5th Dec 2023

Sarkozy wants national parliaments to control Turkey accession talks

French interior minister and presidential hopeful Nicolas Sarkozy has called for national parliaments' control of the EU’s ongoing accession negotiations with Turkey and Croatia, while proposing quick implementation of parts of the EU constitution.

The French centre-right politician, who is seen as a strong candidate for France’s presidential elections in 2007, set out his ideas in a speech before the Konrad Adenauer Stiftung, the German conservative CDU’s think-tank, in Berlin on Thursday (16 February).

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Mr Sarkozy called for a political response to European citizens’ uneasiness with EU enlargement, which in his view had been one key factor in the French and Dutch "no" votes against the EU constitution last year.

"The fiasco of the French and Dutch referendums has partly been provoked by hostility to a Europe without borders," he stated.

The French minister called for a strengthened principle of "absorption capacity" of the EU – the union’s own capacity to integrate new members – to reassure citizens that enlargement would not take place without their control.

"I would like to organize a reinforced control of national parliaments on the accession negotiations which have just opened with Croatia and Turkey."

National parliaments should "control the union every time it wants to close one of the 35 chapters of the acquis communautaire [the EU’s lawbooks] in its negotiations with its candidates."

Current practice does not work

Mr Sarkozy argued that increased national parliament control on European Commission-led accession talks is necessary, as the safeguard of every member state’s veto in accession talks is never used in practice.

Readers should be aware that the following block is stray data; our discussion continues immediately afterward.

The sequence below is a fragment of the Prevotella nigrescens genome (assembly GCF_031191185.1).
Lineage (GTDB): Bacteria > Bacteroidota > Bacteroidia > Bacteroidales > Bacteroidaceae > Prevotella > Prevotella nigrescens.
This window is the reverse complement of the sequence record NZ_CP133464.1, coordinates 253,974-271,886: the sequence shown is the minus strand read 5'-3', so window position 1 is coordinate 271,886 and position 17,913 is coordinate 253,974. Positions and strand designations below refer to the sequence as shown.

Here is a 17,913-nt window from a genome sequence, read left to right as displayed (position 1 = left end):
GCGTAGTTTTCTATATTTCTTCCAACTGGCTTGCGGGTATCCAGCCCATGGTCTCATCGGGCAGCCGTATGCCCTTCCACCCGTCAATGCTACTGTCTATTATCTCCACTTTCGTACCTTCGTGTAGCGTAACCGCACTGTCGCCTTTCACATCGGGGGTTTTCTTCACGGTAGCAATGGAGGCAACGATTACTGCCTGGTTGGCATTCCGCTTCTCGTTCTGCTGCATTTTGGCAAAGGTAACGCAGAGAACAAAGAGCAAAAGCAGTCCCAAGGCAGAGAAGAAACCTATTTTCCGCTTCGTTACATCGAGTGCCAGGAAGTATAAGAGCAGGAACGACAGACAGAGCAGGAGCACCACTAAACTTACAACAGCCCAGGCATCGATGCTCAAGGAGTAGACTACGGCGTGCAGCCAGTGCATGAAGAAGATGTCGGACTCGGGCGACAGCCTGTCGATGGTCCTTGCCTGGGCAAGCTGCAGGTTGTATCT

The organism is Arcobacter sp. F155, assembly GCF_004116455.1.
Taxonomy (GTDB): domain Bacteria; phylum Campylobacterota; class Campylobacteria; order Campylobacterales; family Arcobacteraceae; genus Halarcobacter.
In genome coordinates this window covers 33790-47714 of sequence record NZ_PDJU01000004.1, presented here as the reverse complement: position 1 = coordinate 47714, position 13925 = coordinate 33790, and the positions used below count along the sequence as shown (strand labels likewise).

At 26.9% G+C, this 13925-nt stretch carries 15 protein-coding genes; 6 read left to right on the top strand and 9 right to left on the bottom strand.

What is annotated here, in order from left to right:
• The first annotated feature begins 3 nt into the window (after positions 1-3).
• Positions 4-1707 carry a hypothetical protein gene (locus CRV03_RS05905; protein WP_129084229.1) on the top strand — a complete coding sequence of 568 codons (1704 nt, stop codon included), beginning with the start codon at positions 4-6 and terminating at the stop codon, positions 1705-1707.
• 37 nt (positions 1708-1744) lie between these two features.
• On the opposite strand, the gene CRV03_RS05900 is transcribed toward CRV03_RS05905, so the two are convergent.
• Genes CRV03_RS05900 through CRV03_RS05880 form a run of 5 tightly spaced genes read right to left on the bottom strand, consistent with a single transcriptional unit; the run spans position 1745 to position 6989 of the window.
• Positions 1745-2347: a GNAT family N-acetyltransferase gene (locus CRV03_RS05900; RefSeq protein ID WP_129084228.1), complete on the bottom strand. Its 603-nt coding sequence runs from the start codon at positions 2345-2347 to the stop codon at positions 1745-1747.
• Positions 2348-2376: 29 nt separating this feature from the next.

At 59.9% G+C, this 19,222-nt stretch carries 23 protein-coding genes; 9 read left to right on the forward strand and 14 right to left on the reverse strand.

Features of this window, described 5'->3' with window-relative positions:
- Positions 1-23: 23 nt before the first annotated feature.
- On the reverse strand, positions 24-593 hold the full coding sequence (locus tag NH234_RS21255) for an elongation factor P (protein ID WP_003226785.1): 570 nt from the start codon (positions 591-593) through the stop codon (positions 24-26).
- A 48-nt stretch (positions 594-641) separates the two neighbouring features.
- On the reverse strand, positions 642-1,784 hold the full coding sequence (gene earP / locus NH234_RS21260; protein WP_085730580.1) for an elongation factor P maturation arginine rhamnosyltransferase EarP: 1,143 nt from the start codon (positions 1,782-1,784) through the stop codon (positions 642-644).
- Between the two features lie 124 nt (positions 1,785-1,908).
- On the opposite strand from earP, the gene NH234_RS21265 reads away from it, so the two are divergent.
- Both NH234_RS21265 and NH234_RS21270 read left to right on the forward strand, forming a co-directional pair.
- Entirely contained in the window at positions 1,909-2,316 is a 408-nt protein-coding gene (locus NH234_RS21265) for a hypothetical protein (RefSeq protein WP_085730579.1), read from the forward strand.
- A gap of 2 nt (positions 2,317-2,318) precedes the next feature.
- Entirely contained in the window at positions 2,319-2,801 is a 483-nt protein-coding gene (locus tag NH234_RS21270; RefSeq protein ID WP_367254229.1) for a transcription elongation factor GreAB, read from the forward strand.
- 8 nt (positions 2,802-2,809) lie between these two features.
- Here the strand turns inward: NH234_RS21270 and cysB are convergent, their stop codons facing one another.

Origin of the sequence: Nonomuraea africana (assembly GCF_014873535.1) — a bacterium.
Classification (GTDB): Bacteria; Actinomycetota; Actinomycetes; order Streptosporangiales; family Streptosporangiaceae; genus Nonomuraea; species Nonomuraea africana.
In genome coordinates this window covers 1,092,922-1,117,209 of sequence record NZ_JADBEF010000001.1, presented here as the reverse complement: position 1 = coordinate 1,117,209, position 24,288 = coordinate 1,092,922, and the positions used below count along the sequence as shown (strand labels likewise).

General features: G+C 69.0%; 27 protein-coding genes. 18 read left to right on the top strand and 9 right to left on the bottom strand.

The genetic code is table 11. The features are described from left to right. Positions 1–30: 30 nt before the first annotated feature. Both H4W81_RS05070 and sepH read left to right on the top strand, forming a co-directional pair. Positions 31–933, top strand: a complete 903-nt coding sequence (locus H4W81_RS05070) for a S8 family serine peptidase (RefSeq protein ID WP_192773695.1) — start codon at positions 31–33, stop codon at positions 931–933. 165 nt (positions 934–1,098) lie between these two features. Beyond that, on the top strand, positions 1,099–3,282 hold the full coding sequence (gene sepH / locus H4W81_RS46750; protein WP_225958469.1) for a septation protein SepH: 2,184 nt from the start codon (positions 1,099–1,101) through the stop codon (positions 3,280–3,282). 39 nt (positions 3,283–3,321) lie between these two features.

"I note that the rule of unanimity in the accession negotiations is a false guarantee, because the practice demonstrates that no member state wants to appear to be the one that makes a blockade vis-a-vis a candidate state."

Mr Sarkozy recalled that the French parliament recently adopted an amendment to its constitution, securing a popular referendum on every single enlargement after Romania, Bulgaria and Croatia.

Mini- EU constitution

In his Berlin speech, the French politician also said the EU has to look for alternatives to the EU constitution.

He said he had told Angela Merkel, the German chancellor, that "for me, and I regret that, the constitutional treaty will not enter into force in its current form."

Referring to the negative outcome of the referendum on the charter in his country, he said "I will not be the one who will tell the French that they have misunderstood the question."

Mr Sarkozy instead proposed a three-stage plan for a better-functioning union.

The EU could immediately move to full transparency of EU ministers' meetings, introduce the possibility for citizens to propose EU laws (as foreseen in the constitution) and lift the national veto in penal matters.

In a second stage, the EU could implement a number of proposals in the constitution enjoying a "large consensus," such as the system of voting weights, a limitation of the national veto, creation of an EU foreign minister and increased checks against overregulation by national parliaments.

"These reforms could take the shape of a limited text of 10 or 15 important articles, which could be negotiated as fast as possible with the aim of giving the union the means for achieving efficiency."

In a third stage, the union should address fundamental future questions like a re-think of its financing and the establishment of its future borders, Mr Sarkozy said.

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